Largest investment ‘ever’

Algae bloom.
Green algae blooms mostly from the controlled discharges of water from Lake Okeechobee are seen next to a boat along the Caloosahatchee River in 2018 in LaBelle, Fla. | John Readle/Getty Images

Earlier this month, the Biden administration touted $14 billion in newly appropriated-funds to pay for more than 500 projects for the nation’s ports and waterways across all 50 states. Just over $1 billion would be for Everglades restoration (Greenwire, Jan. 19).

A White House fact sheet called it, “The largest single investment ever to restore and revitalize the Everglades in Florida.” But absent from the many projects slated to receive cash was the reservoir.

Florida Democrats like Reps. Debbie Wasserman Schultz and Lois Frankel released statements shooting down Republican criticism. For one, they said, those GOP lawmakers voted against the infrastructure package.

“If they want to help restore this lifeblood of Florida, they need to do their job, take tough votes, and do real work just like the rest of America does to fix our problems,” said Wasserman Schultz. “These are people who tried to prevent Everglades restoration funding from becoming a reality. This armchair quarterback commentary isn’t helpful when you refuse to get in the game.”

Democrat Ken Russell, a Miami commissioner who is running to unseat Rubio, penned a blog post in the Orlando Sentinel, accusing the Biden administration of favoring projects above and below Lake Okeechobee while omitting the reservoir, which sits on land that was “hard fought” from Big Sugar.

The reservoir, he wrote, would secure the most relief for Everglades restoration by sending water to the Everglades and both coasts, instead of sending it to irrigate sugar cane. The industry tends to funnel donations to both Republicans and Democrats.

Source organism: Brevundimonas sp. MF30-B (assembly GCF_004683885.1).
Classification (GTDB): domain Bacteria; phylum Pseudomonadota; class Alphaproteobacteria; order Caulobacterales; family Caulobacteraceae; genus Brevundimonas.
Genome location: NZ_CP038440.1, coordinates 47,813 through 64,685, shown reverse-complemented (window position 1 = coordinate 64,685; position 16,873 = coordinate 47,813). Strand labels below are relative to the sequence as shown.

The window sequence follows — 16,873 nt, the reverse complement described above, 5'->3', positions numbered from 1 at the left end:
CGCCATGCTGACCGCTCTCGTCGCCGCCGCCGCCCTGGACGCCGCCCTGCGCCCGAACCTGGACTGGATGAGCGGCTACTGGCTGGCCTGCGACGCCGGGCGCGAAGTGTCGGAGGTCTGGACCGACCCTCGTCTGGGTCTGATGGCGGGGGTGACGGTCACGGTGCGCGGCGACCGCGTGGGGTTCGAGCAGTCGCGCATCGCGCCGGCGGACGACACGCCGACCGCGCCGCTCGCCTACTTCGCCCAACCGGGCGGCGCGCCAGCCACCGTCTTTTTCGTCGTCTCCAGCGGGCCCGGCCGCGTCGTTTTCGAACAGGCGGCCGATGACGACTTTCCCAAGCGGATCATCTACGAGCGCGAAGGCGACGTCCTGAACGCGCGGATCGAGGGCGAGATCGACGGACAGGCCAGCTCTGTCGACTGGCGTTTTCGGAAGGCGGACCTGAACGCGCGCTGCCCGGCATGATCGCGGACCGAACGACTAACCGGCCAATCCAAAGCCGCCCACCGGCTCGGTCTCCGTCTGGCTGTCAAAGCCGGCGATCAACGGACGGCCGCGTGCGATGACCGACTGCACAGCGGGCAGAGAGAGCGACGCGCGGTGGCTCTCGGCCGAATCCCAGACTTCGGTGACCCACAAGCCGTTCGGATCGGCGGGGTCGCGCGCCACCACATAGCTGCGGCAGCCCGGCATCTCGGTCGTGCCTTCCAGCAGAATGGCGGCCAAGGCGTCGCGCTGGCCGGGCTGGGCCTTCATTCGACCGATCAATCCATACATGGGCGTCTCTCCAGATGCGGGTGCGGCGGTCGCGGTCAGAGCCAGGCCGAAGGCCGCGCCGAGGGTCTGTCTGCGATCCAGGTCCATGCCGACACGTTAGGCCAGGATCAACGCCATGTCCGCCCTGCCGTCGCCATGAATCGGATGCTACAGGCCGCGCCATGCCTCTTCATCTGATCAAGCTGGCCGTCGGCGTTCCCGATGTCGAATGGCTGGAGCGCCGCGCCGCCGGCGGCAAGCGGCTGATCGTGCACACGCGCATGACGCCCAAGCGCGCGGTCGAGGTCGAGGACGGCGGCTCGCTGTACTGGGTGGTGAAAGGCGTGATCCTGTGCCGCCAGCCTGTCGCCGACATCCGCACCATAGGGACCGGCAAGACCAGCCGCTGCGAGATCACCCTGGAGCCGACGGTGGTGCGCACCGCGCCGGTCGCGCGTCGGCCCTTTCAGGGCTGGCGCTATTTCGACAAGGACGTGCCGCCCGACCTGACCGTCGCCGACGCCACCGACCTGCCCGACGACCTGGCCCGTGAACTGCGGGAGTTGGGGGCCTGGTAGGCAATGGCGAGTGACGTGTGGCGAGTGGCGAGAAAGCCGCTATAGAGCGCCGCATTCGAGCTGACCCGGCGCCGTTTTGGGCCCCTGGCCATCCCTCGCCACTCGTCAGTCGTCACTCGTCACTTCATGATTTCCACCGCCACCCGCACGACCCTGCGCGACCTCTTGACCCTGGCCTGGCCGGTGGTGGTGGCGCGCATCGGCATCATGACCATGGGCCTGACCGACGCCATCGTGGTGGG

“This historic spend has been sugar-coated to taste like a huge win for the Everglades,” Russell wrote. “In reality, it prioritizes the bitter interests of Big Sugar over true Everglades restoration.”


Congress authorized the reservoir in its water projects bill for 2020. Trump signed the legislation into law in December of that year.

President Biden, in the fiscal 2022 budget plan, requested $350 million for the Everglades. The White House would give the Army Corps flexibility, and the agency said it planned to use $270 million solely on the reservoir.

But Congress hasn’t finalized the fiscal 2022 spending bills and the government is currently running on a continuing resolution. For now, the Army Corps says it had awarded $80 million for the reservoir.

Mast requested a House spending bill earmark worth $725 million for Everglades restoration, but lawmakers whittled that down to $350 million in the chamber’s Energy-Water spending bill (E&E Daily, July 13). Wasserman Schultz and Frankel are top appropriators.

With the government operating at level-funding, Graham said that “the ultimate resolution is still an open-ended question, but it doesn’t look promising.”

Top House and Senate appropriators met on Capitol Hill yesterday with the goal of crafting an omnibus spending package for the rest of the fiscal year. They need to get it done by Feb. 18 or pass another CR. The meeting broke with promises to keep talking.

Reporter Manuel Quinones contributed.